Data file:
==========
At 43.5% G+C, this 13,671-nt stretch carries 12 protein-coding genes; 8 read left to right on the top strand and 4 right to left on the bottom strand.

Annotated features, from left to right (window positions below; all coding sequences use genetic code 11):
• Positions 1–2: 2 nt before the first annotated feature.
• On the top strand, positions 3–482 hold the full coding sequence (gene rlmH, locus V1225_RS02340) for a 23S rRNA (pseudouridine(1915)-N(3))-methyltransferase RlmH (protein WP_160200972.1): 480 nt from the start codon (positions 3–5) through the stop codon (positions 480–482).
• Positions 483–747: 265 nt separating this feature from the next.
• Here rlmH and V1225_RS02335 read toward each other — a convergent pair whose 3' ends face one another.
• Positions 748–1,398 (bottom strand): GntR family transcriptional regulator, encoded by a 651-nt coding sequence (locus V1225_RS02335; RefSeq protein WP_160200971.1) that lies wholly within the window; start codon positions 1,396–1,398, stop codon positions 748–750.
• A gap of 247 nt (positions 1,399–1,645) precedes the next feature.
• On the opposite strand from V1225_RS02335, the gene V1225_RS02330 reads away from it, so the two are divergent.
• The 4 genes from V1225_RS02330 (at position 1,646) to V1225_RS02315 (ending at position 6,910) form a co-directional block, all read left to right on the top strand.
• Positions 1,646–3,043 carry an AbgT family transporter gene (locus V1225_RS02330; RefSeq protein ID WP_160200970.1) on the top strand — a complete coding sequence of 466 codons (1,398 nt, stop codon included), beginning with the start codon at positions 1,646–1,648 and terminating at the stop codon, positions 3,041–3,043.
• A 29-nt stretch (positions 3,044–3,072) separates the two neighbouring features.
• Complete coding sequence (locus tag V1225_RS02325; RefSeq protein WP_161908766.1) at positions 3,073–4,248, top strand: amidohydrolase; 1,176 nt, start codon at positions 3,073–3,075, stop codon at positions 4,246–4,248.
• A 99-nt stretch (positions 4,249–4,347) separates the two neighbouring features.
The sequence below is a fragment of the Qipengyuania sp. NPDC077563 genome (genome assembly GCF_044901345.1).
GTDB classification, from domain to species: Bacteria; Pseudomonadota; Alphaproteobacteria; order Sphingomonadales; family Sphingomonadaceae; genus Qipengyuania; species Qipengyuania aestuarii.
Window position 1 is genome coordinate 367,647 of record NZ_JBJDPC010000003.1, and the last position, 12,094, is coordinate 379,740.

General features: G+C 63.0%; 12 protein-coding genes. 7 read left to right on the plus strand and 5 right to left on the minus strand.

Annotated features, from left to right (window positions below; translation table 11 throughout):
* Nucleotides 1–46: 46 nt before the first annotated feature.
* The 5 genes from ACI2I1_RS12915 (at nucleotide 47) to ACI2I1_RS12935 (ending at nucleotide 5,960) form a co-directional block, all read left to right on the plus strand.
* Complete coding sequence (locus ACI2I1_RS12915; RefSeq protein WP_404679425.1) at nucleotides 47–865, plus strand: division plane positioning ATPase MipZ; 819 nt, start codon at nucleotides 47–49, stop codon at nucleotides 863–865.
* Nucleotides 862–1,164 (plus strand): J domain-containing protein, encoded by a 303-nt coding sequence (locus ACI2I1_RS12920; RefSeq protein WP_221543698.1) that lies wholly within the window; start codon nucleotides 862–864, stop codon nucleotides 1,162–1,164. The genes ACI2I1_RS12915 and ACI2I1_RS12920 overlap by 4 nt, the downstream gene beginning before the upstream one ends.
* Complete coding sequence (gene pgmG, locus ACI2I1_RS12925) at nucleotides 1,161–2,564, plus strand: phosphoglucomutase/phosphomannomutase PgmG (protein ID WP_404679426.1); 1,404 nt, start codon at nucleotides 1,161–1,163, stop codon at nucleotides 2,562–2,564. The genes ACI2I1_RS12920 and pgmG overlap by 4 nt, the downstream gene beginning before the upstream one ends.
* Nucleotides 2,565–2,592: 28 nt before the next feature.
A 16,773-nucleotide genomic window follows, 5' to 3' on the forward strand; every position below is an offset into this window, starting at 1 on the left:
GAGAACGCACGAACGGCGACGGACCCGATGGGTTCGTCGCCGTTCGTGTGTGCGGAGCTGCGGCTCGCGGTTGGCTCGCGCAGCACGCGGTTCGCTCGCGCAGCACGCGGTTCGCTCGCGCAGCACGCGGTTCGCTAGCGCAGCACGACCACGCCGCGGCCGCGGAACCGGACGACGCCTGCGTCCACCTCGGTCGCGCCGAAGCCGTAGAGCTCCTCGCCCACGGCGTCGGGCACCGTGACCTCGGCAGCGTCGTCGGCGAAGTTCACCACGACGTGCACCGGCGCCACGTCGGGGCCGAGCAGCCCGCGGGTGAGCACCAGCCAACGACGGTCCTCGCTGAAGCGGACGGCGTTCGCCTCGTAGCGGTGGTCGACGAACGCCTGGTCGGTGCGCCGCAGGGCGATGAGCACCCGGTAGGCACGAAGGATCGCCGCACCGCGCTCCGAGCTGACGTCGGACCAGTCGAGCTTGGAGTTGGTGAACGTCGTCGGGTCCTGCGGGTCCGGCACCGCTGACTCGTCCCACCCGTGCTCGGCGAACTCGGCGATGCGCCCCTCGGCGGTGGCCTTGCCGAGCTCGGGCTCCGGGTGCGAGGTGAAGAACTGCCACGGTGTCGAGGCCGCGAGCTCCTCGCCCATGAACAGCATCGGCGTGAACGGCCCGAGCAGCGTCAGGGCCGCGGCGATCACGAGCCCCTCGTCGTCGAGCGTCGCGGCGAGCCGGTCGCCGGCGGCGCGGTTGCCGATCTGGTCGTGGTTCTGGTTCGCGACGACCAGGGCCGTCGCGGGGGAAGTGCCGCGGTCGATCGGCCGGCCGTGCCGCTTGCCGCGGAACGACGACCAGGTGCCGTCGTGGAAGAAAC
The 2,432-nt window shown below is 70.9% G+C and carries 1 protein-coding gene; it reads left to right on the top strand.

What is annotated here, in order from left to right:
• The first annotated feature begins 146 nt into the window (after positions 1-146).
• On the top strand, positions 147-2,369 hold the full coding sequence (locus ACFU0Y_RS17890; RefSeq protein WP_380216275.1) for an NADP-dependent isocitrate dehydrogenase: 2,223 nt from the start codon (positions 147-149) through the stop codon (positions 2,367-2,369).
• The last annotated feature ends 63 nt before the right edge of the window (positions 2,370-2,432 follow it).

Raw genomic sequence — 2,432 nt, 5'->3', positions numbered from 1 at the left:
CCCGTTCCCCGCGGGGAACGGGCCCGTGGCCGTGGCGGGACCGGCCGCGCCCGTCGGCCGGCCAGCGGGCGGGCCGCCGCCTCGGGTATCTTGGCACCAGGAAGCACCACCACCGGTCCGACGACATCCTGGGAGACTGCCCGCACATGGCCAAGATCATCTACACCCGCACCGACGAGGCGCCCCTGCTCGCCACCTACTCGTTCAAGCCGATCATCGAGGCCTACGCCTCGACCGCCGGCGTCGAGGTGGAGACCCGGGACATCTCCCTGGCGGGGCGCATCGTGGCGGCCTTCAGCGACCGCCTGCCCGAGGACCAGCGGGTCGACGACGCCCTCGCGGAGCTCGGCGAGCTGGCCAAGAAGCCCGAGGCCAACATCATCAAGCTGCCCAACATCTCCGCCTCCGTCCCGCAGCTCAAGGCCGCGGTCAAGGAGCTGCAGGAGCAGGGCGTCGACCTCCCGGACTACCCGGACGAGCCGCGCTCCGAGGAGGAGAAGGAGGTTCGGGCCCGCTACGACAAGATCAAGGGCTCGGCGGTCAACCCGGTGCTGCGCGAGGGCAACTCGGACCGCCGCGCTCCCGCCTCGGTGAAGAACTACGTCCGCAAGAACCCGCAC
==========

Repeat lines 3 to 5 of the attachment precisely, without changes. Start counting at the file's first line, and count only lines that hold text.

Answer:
• Positions 1–2: 2 nt before the first annotated feature.
• On the top strand, positions 3–482 hold the full coding sequence (gene rlmH, locus V1225_RS02340) for a 23S rRNA (pseudouridine(1915)-N(3))-methyltransferase RlmH (protein WP_160200972.1): 480 nt from the start codon (positions 3–5) through the stop codon (positions 480–482).
• Positions 483–747: 265 nt separating this feature from the next.